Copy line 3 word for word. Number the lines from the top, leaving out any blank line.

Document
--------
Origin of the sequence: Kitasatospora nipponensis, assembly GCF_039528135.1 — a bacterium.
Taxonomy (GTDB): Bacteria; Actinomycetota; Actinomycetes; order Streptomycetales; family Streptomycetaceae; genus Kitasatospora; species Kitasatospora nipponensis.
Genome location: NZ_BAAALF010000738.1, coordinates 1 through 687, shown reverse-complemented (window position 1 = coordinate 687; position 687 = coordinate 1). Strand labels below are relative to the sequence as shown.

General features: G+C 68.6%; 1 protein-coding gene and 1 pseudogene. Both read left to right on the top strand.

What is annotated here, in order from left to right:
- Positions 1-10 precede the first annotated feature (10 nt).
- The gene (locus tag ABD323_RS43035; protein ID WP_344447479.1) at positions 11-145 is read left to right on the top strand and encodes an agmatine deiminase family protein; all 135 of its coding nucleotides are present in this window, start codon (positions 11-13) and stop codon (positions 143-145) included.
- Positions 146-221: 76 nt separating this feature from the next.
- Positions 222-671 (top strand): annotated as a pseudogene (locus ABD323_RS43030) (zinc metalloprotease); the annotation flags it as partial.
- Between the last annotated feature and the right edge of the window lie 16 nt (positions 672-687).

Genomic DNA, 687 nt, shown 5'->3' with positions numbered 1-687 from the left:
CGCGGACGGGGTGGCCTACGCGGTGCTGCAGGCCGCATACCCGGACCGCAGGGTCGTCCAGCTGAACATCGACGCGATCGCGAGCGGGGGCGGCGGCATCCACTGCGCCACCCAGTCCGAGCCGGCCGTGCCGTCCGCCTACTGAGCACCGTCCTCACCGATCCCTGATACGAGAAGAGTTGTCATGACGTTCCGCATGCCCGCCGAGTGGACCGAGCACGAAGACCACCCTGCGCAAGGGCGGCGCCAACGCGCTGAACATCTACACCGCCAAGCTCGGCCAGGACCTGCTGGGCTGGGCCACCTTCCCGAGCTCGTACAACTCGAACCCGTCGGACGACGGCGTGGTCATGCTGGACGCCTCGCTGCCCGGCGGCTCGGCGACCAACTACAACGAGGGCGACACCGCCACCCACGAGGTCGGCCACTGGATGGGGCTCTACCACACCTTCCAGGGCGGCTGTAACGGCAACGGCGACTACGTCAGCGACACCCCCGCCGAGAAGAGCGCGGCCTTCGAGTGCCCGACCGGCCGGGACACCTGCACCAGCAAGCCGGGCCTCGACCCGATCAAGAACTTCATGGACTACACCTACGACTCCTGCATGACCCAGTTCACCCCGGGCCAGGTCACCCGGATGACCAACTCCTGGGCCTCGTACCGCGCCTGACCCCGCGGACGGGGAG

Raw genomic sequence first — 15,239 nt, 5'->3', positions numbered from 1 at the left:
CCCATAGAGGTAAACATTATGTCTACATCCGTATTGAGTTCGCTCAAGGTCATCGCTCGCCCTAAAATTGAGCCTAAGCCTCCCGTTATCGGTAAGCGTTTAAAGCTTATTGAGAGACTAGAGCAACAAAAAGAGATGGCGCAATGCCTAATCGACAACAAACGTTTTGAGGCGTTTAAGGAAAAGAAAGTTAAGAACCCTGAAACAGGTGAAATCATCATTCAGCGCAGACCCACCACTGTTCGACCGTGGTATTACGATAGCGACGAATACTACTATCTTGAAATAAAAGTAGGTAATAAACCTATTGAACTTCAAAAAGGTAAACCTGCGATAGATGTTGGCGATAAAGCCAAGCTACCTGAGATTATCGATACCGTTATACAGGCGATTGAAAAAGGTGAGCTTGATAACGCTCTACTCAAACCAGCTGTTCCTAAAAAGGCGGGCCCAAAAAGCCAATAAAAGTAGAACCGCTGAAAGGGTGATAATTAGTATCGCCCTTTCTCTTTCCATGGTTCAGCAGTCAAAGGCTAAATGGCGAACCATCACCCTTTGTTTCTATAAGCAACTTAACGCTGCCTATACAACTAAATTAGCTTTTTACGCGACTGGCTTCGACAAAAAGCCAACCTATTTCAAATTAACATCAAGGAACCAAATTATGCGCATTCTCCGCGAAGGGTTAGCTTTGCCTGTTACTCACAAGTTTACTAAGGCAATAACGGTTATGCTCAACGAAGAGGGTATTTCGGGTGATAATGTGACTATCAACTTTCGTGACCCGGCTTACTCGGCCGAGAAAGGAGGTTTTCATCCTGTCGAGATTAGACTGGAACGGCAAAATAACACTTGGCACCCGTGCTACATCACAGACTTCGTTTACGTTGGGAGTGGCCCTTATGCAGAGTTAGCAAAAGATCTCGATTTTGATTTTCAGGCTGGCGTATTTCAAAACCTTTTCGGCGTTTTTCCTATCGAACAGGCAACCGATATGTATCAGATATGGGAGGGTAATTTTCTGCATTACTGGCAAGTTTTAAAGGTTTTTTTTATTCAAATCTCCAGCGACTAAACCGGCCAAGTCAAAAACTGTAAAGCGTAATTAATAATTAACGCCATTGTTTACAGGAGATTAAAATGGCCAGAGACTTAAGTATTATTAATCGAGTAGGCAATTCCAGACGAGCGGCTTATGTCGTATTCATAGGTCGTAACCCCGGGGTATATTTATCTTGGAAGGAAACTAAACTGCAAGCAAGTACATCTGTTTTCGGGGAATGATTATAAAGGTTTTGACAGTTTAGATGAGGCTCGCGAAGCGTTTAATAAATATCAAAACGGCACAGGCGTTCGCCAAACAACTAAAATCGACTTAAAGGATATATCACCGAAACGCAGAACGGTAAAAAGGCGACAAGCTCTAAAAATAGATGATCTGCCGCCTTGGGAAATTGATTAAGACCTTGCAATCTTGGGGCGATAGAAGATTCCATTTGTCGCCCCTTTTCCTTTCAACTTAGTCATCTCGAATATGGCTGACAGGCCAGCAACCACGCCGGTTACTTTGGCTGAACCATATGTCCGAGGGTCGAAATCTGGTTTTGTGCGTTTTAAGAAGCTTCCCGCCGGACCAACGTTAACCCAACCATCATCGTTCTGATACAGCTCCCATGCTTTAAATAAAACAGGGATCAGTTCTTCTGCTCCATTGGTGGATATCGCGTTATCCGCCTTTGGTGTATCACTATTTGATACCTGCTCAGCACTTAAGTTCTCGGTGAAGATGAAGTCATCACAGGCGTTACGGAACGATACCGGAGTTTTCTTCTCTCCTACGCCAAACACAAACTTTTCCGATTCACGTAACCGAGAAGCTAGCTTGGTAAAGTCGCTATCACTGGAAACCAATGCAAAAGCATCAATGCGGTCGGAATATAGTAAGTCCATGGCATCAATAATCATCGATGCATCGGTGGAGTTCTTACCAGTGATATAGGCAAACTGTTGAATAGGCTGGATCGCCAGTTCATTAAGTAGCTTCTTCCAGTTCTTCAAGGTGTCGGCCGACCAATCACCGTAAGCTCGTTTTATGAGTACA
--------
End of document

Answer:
Genome location: NZ_BAAALF010000738.1, coordinates 1 through 687, shown reverse-complemented (window position 1 = coordinate 687; position 687 = coordinate 1). Strand labels below are relative to the sequence as shown.